Thursday, February 26, 2009

Proud - Fire Breaks the Dawn (1984)

Another of those countless 80s metal acts to emerge, release a good album and then suddenly dry up and disappear, Fire Breaks the Dawn is nonetheless proof that Swedish metal had a pulse long before the advent of the country's death and black metal scenes at the turn of the decade. They possessed the typical power/speed metal style of the day, equal parts Maiden, Priest and Sabbath, with a less ambitious vocal presence (but by no means weak).

The strength of this album lies in its guitars which are always fetching melodic grace and catapulting the songs above average. "Star Fighter" is your average mid-paced metal anthem on its surface, but the classical tapping before the chorus and the beautiful brief lead bursts are what drive the track. "Echoes from the Past" moves at a bluesy, shuffling trot, and once again during the chorus a new guitar melody breaks forth and transforms the song. "United World" starts at awesome with some slower guitars almost like a nation hymn, then a dirty 'eavy metal riff with some descending, moody octave chords. The dual leads later in the song are excellent. "No Losers" has a mean but catchy groove to it, and again some wonderful guitar melodies with a neo-classical feel. The deep male choral vocals are also a nice touch. The title track begins with some powerful acoustics, but this is no power ballad, as the majority of the track is verse chorus verse chorus metal. "Dark Lady Forest" is one of the faster tracks here, and one of the best; its searing melodies part into pure 80s speed metal, and the vocalist Anders Magnell shines as his voice elevates. The riffs are great, the opening melody is almost a precursor to Running Wild's more melodic mid-career period. "Crucified" once again delivers on the band's classical influences for a gorgeous intro melody, another of the best tracks, and perhaps the most enduring. The album closes with another of its strongest "Star of the Masquerade", again dripping with gorgeous melodic leadwork.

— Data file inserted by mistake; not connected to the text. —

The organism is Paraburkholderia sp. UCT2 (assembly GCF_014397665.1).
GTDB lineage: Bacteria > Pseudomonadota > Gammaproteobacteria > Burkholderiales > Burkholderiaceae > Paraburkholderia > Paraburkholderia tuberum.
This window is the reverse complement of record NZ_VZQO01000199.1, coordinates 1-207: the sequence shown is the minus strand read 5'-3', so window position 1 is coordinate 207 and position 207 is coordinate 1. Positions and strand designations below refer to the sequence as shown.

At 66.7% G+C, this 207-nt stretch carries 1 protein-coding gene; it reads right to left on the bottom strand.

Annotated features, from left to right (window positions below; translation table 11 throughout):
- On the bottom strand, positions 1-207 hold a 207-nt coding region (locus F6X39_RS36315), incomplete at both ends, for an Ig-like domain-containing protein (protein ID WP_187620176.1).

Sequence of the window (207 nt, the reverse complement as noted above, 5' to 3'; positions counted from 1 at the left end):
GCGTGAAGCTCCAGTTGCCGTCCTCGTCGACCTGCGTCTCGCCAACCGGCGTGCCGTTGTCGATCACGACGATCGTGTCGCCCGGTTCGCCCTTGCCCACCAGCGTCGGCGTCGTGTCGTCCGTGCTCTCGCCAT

In all, the album holds up well. It had a pretty good mix for its day, with all instruments in check and a nice bass mooring its highly melodic texture. Magnell wasn't the greatest vocalist but he gave it his best; his performance is worthy of the music. It's unfortunate the band's career was so brief, but at least they left a few of us with a positive memory. The album was re-issued on Old Metal records last year, so you may still be able to track it down if interested. Collectors and purists of the melodic 80s style when metal was pretty much just metal should find enjoyment with this.

Verdict: Win [8/10]

(the band hasn't existed in about 25 years...and sadly there is no website available)

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